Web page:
Medscape Medical News
National Medal of Science Recipient Predicts Patient-Driven Medicine
Jacquelyn K. Beals, PhD

Feb 05, 2013

Among the 12 recipients of the 2012 National Medal of Science honored by President Barack Obama was Leroy (Lee) Hood, MD, PhD, president and cofounder of the Institute for Systems Biology in Seattle, Washington. A White House ceremony was held February 1. In a telephone interview with Medscape Medical News, Dr. Hood said his reaction to the honor was to feel "surprised and really excited when I first heard it.... They made us keep it hushed up for 4 months, something like that, and they said the only person you could tell was your wife." Despite those instructions, Dr. Hood admits, "I told a few people beyond my wife."
The National Medal of Science, established by Congress in 1959 and first awarded for 1962, is the highest recognition bestowed on scientists by the US government. When recipients were announced publicly on December 21, 2012, Dr. Hood expressed his gratitude "to the many fantastic colleagues and partners with whom I have worked throughout the years. Transforming human health is my life's work, and I am proud of all we have accomplished."
In the East Room ceremony held February 1, Dr. Hood was cited for his "pioneering spirit, passion, vision, inventions, and leadership combined with unique cross-disciplinary approaches resulting in entrepreneurial ventures, transformative commercial products, and several new scientific disciplines that have challenged and transformed the fields of biotechnology, genomics, proteomics, personalized medicine, and science education."
Scientific Gifts
Born in Missoula, Montana, in 1938, Dr. Hood showed his scientific gifts in high school as a finalist in the Westinghouse Science Talent Search. He earned an undergraduate major in biology at the California Institute of Technology (Caltech; 1960), an MD from the Johns Hopkins School of Medicine (1964), and a PhD in biochemistry from Caltech (1968), studying the structure, genetics, and evolution of immunoglobulins.
A current resume lists his research interests as systems biology and medicine, genomics, technology development, personalized medicine, cancer, neurodegeneration, and clinical assays. Dr. Hood is also listed on 36 issued patents and as the author of more than 700 peer-reviewed papers.
While on the Caltech biology faculty, Dr. Hood and colleagues developed the technology for sequencing and synthesizing DNA and proteins. The significance of this work was noted by Francis S. Collins, MD, PhD, who was then the director of the National Human Genome Research Institute, in a February 2001 news conference on the publication of the human genome papers: "We would not be here today if not for the innovation in technology," observed Dr. Collins. Dr. Hood also was director of Caltech's Cancer Center until the early 1990s.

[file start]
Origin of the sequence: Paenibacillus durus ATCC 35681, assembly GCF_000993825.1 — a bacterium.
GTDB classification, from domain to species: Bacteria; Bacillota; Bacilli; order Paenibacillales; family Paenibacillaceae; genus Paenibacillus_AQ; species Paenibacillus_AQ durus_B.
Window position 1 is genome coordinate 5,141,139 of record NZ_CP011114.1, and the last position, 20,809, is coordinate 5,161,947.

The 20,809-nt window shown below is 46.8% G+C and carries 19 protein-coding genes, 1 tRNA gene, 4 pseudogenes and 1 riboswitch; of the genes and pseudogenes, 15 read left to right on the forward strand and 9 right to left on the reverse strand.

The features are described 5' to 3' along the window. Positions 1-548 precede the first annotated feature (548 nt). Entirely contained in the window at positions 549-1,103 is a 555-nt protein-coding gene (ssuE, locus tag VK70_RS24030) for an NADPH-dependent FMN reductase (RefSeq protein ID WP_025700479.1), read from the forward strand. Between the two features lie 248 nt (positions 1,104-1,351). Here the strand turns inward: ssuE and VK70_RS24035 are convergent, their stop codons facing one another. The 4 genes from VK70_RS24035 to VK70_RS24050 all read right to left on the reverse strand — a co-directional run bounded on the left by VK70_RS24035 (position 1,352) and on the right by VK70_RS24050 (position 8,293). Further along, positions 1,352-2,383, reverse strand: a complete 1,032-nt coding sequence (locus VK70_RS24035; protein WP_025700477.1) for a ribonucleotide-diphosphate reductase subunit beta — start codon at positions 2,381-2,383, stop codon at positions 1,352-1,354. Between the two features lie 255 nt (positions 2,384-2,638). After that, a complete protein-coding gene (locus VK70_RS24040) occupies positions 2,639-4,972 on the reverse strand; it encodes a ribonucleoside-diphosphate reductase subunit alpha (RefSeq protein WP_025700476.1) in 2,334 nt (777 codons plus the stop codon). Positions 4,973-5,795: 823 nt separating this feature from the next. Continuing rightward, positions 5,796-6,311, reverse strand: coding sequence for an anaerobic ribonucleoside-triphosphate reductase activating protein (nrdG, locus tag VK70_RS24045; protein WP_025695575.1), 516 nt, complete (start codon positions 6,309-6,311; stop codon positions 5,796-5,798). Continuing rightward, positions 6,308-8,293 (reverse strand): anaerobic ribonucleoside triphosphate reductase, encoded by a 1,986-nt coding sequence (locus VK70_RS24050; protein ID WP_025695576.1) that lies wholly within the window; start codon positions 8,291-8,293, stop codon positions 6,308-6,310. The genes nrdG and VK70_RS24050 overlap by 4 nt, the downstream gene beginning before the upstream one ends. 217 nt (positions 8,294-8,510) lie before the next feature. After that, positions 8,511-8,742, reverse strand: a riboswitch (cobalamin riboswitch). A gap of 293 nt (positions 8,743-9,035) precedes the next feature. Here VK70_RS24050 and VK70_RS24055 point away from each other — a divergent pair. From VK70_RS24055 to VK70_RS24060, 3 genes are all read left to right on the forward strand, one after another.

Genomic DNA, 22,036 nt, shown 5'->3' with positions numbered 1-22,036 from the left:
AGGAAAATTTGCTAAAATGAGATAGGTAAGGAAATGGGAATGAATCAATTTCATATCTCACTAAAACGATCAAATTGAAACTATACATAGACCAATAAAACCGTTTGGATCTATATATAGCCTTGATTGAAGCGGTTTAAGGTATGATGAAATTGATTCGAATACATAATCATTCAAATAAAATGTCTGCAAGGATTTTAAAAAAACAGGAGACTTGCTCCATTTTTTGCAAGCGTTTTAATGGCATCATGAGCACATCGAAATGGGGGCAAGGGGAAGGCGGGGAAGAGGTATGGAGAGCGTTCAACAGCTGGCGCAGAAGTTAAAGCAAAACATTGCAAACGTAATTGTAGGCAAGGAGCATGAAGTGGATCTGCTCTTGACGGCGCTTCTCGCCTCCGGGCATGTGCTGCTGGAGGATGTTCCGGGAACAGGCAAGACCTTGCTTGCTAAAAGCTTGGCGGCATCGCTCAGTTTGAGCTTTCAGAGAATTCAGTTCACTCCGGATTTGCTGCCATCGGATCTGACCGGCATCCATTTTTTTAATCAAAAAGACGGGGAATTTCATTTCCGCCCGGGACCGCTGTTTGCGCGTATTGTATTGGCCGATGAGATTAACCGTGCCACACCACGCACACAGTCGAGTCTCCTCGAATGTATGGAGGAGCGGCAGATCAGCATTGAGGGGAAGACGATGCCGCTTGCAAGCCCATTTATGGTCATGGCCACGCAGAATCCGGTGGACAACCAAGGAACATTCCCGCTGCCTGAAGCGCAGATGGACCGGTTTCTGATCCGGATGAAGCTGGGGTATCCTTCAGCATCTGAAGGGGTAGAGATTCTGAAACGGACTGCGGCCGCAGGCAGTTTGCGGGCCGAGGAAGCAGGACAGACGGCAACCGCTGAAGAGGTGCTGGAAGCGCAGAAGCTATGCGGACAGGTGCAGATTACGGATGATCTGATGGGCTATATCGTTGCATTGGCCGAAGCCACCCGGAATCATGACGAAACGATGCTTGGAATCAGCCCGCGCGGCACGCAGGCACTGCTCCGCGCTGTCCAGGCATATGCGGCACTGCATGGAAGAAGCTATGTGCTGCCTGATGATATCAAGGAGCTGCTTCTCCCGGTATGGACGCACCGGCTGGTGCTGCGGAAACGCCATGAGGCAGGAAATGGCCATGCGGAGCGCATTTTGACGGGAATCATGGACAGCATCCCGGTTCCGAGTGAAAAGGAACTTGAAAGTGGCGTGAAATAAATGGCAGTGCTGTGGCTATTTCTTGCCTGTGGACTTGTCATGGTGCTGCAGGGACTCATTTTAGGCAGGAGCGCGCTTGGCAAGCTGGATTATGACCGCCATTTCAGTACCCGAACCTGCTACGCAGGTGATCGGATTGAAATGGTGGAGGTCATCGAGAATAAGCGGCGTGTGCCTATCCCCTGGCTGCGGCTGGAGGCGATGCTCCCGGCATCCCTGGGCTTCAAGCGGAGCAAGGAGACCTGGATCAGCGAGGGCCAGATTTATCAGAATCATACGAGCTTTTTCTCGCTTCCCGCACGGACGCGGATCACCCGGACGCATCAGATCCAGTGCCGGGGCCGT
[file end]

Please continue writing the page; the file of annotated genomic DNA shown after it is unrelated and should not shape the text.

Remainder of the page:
In 1992, Dr. Hood moved his research to the University of Washington in Seattle, and in 1999, he cofounded the Institute for Systems Biology, a nonprofit research center. According to the institute's Web site, his research group is "integrating biology, technology and computation to create a predictive, personalized, preventive and participatory [P4] approach to medicine."
P4 Medicine
Dr. Hood's cross-disciplinary approach develops "strategies, technologies and knowledge" that will lead to P4 medicine. Among major research areas studied are prion disease; neurodegenerative diseases, particularly frontotemporal dementia and Huntington's disease; use of induced pluripotent stem cells in studying differentiation of cardiomyocytes; and analysis of whole-genome sequences from families with genetic diseases.
"P4 medicine isn't just about a systems approach to disease but, rather, it is also about patient-activated social networks and large data sets and how you analyze them," Dr. Hood told Medscape Medical News. "The convergence of big data, social-activated networks, and systems medicine was really what led to this transformational view," he explained.
One systems medicine approach to disease is the use of blood as a window into health and disease. Dr. Hood's group has developed a panel of 11 blood biomarkers "that allow us, with terrific accuracy, to distinguish patients that have posttraumatic stress disorder [PTSD] from their normal controls. We did this on 50 soldiers that were normal and 50 soldiers that had PTSD from Afghanistan," Dr. Hood explained. "For the first time, we have a quantitative blood assay for a disease that has in the past been analyzed by psychological methods."
This quantitative assay enables researchers to do early diagnosis, to assess the stage of progression, to follow the response to therapy, and ultimately to allow the disease to be stratified into subtypes.
Dr. Hood also foresees consumer- or patient-activated social networks being a powerful driving force in the acceptance of this "new medicine."

"You can see that with Web sites like PatientsLikeMe, where you can write in, you can tell what disease you have, and you're immediately connected with patients that have gone through the experience and know how to deal with it," said Dr. Hood. "These types of patients are now coming to physicians and asking sophisticated and contemporary questions, and I think they're going to push the practice of healthcare in a very powerful way."
In addition to the National Medal of Science and numerous prestigious awards and honorary degrees, Dr. Hood has received recognition from less traditional sources — among them, Wired magazine's "The 2008 Smart List: 15 people the Next President Should Listen To" and Rolling Stone magazine's "The RS 100 Agents of Change" (April 1, 2009).
As President Obama noted in his opening remarks at the White House awards ceremony, "Today it's clearer than ever that our future as a nation depends on keeping that spirit of curiosity and innovation alive in our time. These honorees are at the forefront of that mission."